Sea Change

Water Sports: Rick Moonen's shipshape bar at RM.Photo: Kenneth Chen

A chef I know who has worked in various kitchens around town likes to paraphrase F. Scott Fitzgerald when he talks about one of the strange psychological divides in his profession. “Seafood chefs,” he says, “are different from you and me.” This chef is a meat man, of course, an aggressive, boisterous character used to spending long hours muscling chickens and slabs of beef over a hot open flame. “Meat is hard physical labor,” he says. “The fire is hot, you get sweaty, you’re doing variations of the same thing over and over again; it takes a certain brutish kind of personality to work the grill.” Then there are the seafood chefs. “There’s a little more imagination on the fish side,” says the meat guy. “Seafood types tend to be finicky, sensitive people; they’re more precise and intellectual. It’s like cats versus dogs, and they’re the cats.”

I thought of this distinction the other day while dining at RM, the tidy, inventive, very catlike establishment opened recently by the seafood chef Rick Moonen. Moonen, as all the local food world knows, was for several years the executive chef and a partner at the distinguished midtown seafood restaurant Oceana. Oceana is an elegantly compact restaurant with a beamy, nautical feel, and so, to a slightly less flashy degree, is RM. The grottolike space comprises three adjoining rooms, parts of which have been patterned with glittery terrazzo tiles. The rafters in one of the rooms are ribbed as on a boat, there are giant luminous seashells scattered here and there for decoration, and in the back dining room there’s even a peaked, yacht-style skylight, through which diners can monitor the city’s changeable seaport weather.

Not that you’ll spend a lot of time gazing out the windows at RM. As befits a seafood impresario of Moonen’s stature, most of the action here unfolds on the plate. My first appetizer was a delicious velouté, infused with roasted garlic and folded with bits of cod and salty pancetta. The soup had the light, creamy texture of melted ice cream and left a pleasing slick of richness down the back of my throat. After that came a cool orange strip of Arctic char cured in preserved lemon and flavored with a drop of dill oil. Then there was hamachi lightly braised in ginger tea, and yellowtail tataki crusted in pepper and laid in ribbons over slices of peach and soft avocado. These dishes were small and neatly packaged, and before long, I found myself pecking at my food in an appraising, sensitive way, and nibbling in tiny little bites.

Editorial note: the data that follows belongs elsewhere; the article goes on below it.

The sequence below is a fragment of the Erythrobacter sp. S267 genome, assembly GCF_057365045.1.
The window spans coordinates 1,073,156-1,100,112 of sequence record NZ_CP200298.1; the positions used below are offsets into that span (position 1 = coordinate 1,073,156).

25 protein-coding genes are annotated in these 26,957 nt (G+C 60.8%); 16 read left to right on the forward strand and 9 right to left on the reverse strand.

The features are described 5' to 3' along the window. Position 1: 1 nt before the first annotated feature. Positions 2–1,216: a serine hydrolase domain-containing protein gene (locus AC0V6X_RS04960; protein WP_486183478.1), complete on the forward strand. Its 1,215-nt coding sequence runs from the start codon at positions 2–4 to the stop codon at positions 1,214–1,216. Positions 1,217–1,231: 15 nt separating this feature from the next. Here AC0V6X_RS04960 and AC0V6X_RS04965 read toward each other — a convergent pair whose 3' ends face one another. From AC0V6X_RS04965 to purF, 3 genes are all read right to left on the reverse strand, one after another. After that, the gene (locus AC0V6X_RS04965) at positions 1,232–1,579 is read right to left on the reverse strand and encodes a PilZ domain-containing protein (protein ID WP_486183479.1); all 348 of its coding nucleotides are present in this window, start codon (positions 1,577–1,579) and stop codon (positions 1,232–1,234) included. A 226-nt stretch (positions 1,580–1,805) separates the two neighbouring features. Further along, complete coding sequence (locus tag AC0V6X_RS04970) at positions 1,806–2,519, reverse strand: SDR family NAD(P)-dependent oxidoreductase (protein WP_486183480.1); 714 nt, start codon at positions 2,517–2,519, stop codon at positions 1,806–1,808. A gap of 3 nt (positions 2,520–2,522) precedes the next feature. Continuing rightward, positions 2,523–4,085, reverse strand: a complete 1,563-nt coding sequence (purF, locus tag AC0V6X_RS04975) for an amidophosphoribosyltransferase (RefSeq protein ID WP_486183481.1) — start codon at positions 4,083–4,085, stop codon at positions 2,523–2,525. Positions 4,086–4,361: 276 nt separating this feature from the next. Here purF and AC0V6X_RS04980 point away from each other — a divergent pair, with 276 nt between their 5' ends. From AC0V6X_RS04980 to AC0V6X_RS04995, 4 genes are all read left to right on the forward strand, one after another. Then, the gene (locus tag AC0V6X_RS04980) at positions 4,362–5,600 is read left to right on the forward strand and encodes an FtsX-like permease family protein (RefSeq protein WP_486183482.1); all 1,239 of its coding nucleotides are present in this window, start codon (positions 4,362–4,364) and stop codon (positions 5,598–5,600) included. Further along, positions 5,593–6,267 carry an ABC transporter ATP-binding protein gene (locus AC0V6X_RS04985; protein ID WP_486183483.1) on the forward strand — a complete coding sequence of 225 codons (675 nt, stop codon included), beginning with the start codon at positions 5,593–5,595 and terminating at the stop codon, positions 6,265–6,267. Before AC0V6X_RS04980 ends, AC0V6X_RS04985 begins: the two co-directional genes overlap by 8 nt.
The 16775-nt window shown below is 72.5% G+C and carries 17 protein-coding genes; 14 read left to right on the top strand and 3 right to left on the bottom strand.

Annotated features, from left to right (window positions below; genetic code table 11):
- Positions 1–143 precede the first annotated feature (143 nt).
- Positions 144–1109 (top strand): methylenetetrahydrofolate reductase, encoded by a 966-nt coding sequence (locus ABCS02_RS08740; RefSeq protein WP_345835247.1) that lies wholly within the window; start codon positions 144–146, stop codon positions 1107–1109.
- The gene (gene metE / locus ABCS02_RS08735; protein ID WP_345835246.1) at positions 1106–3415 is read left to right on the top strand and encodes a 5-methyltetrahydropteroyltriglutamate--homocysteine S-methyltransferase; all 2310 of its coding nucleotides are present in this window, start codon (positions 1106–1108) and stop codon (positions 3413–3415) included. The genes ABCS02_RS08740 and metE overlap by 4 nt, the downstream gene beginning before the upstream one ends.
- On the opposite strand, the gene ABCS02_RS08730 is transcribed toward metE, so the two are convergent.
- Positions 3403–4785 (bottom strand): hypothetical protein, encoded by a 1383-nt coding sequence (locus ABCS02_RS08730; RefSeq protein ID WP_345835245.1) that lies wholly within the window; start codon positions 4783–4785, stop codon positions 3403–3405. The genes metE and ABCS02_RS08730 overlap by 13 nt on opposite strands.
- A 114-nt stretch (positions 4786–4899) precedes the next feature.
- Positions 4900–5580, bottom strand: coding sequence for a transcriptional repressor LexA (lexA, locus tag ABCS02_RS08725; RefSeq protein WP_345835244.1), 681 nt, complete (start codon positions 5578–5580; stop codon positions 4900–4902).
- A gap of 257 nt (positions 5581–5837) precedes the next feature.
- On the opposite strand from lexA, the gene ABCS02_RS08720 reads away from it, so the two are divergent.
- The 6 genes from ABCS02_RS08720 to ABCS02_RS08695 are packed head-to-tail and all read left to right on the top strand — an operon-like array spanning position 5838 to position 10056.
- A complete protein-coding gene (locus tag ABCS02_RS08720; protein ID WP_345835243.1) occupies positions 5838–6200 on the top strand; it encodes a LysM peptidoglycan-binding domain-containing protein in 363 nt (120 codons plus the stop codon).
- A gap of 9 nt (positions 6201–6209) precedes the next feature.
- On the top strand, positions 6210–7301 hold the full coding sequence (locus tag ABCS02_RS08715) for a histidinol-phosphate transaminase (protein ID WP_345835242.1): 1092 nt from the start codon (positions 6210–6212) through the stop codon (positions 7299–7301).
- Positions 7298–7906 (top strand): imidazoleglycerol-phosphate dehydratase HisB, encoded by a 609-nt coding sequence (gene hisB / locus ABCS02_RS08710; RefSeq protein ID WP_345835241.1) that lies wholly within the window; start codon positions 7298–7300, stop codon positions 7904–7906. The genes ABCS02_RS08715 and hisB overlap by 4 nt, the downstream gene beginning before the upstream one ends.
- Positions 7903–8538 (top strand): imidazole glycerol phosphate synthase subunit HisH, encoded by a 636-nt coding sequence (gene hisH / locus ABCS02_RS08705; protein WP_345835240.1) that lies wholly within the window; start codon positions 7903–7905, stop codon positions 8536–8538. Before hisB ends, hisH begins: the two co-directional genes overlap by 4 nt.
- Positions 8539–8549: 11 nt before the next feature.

The main dishes on Moonen’s monogrammed (and personally autographed) menu did nothing to dispel this general sense of feline largesse. The lobster was stacked in a little cupola (with crunchy bits of green apple at its base) and poached in butter to a delicious tenderness. The halibut “confit” was similarly delicate and fresh, and my potentially dreary skate was rolled in a light dusting of pistachio and tasted the way good skate should, which is to say almost like scallops. Two other potentially dreary fish – walleye and wild striped sea bass – were bundled in thin origami wrappers of potato and pancetta, respectively. The walleye reclined in a little bath of truffle sauce with pickled chanterelles, and the sea bass was tightly wound, like a tube of cotton, and flaked open in a pleasing way (into a littleneck-clam vinaigrette) when you tweaked it with your fork.

The prices at RM are almost modest compared with those at some of the fancier fish houses in town ($55 for three courses, including dessert), and the chef even throws in a decent piece of steak – the onglet cut, in a braised-short-rib jus – for the occasional ravenous beefeater. The desserts tended to be as busy as the savory courses; the ones I sampled were almost uniformly acceptable, and one or two were better than that. One of these was a nectarine Tatin with a scoop of bittersweet white-miso ice cream. The other was a box of slim milk-chocolate wafers filled with whipped bananas, crisped rice, and a chewy base of bourbon-flavored pecans. It’s a seafood guy’s prim, tricky version of a banana split, and it tasted pretty great, even to a meat guy like me.


  • 33 East 60th Street (212-319-3800)
  • Monday through Friday 5:30 to 10:30 p.m., Saturday 5 to 11 p.m.
  • Prix fixe, $55; $45 for vegetarian menu; $100 for six-course kitchen tasting.
  • All major credit cards.

    Sea Change